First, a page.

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"The reason there is merit to calling it the 'Wild West' is because there is not one blanket set of rules, like there is for just about everything else when it comes to student athletes," Cavale said.
So, 10 states with their own legislation, plus 40 more states with hundreds of schools that their own set rules. Sounds messy, compliance wise. Similar to how programs build new facilities, revamp uniforms and boast trophies.
Schools will try to take advantage of NIL for a recruiting edge to make their schools the most attractive for the top athletes.
Could the University of Oregon add a new Nike 'build-your-brand' building for athletes to their already over-the-top facilities?
Would the University of Texas consider adding instagram handles to team jerseys?
When it comes to recruiting advantages, the best bet is that colleges will push the boundaries to add perks and create the best student-athlete experience.
It is partly why over 1,100 teams, 140+ D1 schools, have hired INFLCR to help student-athletes to establish, manage, and monetize their NIL business through the INFLCR app in a compliant way. Athletes receive instant content from app (from institution’s media staff and external media partners) to share on their personal social media channels - photos and videos at their fingertips the minute they exit the field, court, swimming pool, etc.
Athletes also receiver personalized reporting to track their social media follower growth and social media engagement metrics.
The INFLCR verified software, which launched in April 2021, takes it a step further for athletes to manage their NIL business with a compliance benefit to allow school staff visibility to oversee those opportunities while maintaining the athlete's eligibility.
The app also helps connect athletes with a growing list of marketplace partners, brands and fans. Want to get paid for an appearance on Cameo or create a t-shirt product? It's all apart of it. If an athlete wants to further educate, there is guidance from industry leaders and athletes.
This generation of student-athletes are almost experiment guinea pigs. No one is guaranteed money for their NIL - there are 500,000 student-athletes and only one has the highest hype to win the Heisman Trophy (Spencer Rattler at +800 odds by FanDuel). However, the opportunity for athletes to take initiative to create and cash in doesn't just apply to the Trevor Lawrences of the world or the TikTok-famous twins.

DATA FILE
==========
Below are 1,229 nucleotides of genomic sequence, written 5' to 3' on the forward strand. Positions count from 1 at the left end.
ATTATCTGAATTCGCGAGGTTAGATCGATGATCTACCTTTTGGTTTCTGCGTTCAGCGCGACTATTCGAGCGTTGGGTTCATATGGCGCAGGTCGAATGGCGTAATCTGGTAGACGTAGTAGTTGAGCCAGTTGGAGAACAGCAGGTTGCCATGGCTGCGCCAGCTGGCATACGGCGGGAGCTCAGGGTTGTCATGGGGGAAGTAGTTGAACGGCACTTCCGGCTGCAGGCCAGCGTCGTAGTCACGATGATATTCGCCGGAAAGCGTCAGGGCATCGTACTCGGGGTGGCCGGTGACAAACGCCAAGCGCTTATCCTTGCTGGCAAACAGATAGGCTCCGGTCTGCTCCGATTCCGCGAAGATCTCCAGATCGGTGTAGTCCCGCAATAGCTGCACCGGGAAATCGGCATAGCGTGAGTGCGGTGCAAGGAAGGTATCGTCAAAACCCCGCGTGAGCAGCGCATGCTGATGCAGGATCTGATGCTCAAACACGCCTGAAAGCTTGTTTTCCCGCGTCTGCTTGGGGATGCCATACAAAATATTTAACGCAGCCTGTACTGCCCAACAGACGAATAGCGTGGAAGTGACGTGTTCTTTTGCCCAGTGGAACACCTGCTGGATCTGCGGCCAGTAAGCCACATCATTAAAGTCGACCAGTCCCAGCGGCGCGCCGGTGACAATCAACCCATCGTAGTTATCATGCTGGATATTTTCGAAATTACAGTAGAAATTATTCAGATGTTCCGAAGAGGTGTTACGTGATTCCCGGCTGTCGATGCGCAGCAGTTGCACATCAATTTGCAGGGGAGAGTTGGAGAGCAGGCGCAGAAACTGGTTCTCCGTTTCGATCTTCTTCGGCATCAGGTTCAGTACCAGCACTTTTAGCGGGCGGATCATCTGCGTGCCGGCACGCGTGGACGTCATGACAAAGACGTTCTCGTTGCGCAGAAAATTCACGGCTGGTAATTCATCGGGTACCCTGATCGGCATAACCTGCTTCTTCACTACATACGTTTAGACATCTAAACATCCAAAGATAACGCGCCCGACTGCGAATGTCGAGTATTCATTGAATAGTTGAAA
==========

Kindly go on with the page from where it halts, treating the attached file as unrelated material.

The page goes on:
"Yesterday, not a bunch of kids woke up with $100,000 in their bank account because of the new rule," Cavale said. "For kids who want a six-figure business, it is going to be hard.
"The ordinary story is 'I made a few thousand extra bucks.' The extraordinary story is 'I build a six-figure business while I was in college.'"
Cavale has advice for student-athletes who are looking for NIL wins, long-term. The best way to leverage NIL business is through a multi-dimensional inventory approach.
"Educate yourself on all the different ways you can use your NIL to make money," Cavale said. "Create a strategy with a focus of 2-3 categories. Yes, use social media to promote a brand but also use social to tell an interesting story with no money involved because it makes an athlete more attractive to a brand."
More avenues to explore: "Appearances; Starting a sports camp; Doing a naming rights deal in your hometown, so it's named after you; Building a product/merchandise with a logo that has a story behind it; Philanthropy, organizing other student-athletes to a cause."
Cavale encourages student-athletes to evolve, see what works and what doesn't. Maybe the most important factor is networking with other student-athletes, and asking questions to learn with each other.
In other words, "DMs open for business" isn't the NIL story that will make the headlines or the bank account flourish.